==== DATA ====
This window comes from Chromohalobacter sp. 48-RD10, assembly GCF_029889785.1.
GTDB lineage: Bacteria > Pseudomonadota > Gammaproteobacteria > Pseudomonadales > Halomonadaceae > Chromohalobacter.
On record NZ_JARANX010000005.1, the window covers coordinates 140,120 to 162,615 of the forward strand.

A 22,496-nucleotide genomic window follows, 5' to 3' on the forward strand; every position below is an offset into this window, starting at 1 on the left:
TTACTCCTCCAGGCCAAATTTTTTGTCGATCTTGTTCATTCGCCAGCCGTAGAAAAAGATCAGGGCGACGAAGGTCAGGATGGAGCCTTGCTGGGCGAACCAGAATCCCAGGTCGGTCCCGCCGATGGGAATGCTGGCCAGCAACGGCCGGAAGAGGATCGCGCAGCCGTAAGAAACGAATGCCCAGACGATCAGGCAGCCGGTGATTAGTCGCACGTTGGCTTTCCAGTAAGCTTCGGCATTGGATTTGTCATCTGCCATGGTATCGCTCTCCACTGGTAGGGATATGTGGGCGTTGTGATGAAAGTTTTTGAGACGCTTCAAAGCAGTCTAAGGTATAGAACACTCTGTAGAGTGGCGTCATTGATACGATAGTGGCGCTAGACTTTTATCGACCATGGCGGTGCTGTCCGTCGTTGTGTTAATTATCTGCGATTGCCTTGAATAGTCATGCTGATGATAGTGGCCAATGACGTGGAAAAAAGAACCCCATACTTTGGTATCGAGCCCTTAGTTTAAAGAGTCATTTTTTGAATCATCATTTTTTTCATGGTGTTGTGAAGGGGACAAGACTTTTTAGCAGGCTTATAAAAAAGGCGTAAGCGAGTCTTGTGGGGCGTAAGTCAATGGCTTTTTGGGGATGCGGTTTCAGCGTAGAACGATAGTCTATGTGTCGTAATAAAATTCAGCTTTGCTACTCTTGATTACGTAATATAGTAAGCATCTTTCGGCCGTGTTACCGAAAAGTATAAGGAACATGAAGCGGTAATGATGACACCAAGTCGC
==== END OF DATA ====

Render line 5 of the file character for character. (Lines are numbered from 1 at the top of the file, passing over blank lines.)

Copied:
TTACTCCTCCAGGCCAAATTTTTTGTCGATCTTGTTCATTCGCCAGCCGTAGAAAAAGATCAGGGCGACGAAGGTCAGGATGGAGCCTTGCTGGGCGAACCAGAATCCCAGGTCGGTCCCGCCGATGGGAATGCTGGCCAGCAACGGCCGGAAGAGGATCGCGCAGCCGTAAGAAACGAATGCCCAGACGATCAGGCAGCCGGTGATTAGTCGCACGTTGGCTTTCCAGTAAGCTTCGGCATTGGATTTGTCATCTGCCATGGTATCGCTCTCCACTGGTAGGGATATGTGGGCGTTGTGATGAAAGTTTTTGAGACGCTTCAAAGCAGTCTAAGGTATAGAACACTCTGTAGAGTGGCGTCATTGATACGATAGTGGCGCTAGACTTTTATCGACCATGGCGGTGCTGTCCGTCGTTGTGTTAATTATCTGCGATTGCCTTGAATAGTCATGCTGATGATAGTGGCCAATGACGTGGAAAAAAGAACCCCATACTTTGGTATCGAGCCCTTAGTTTAAAGAGTCATTTTTTGAATCATCATTTTTTTCATGGTGTTGTGAAGGGGACAAGACTTTTTAGCAGGCTTATAAAAAAGGCGTAAGCGAGTCTTGTGGGGCGTAAGTCAATGGCTTTTTGGGGATGCGGTTTCAGCGTAGAACGATAGTCTATGTGTCGTAATAAAATTCAGCTTTGCTACTCTTGATTACGTAATATAGTAAGCATCTTTCGGCCGTGTTACCGAAAAGTATAAGGAACATGAAGCGGTAATGATGACACCAAGTCGC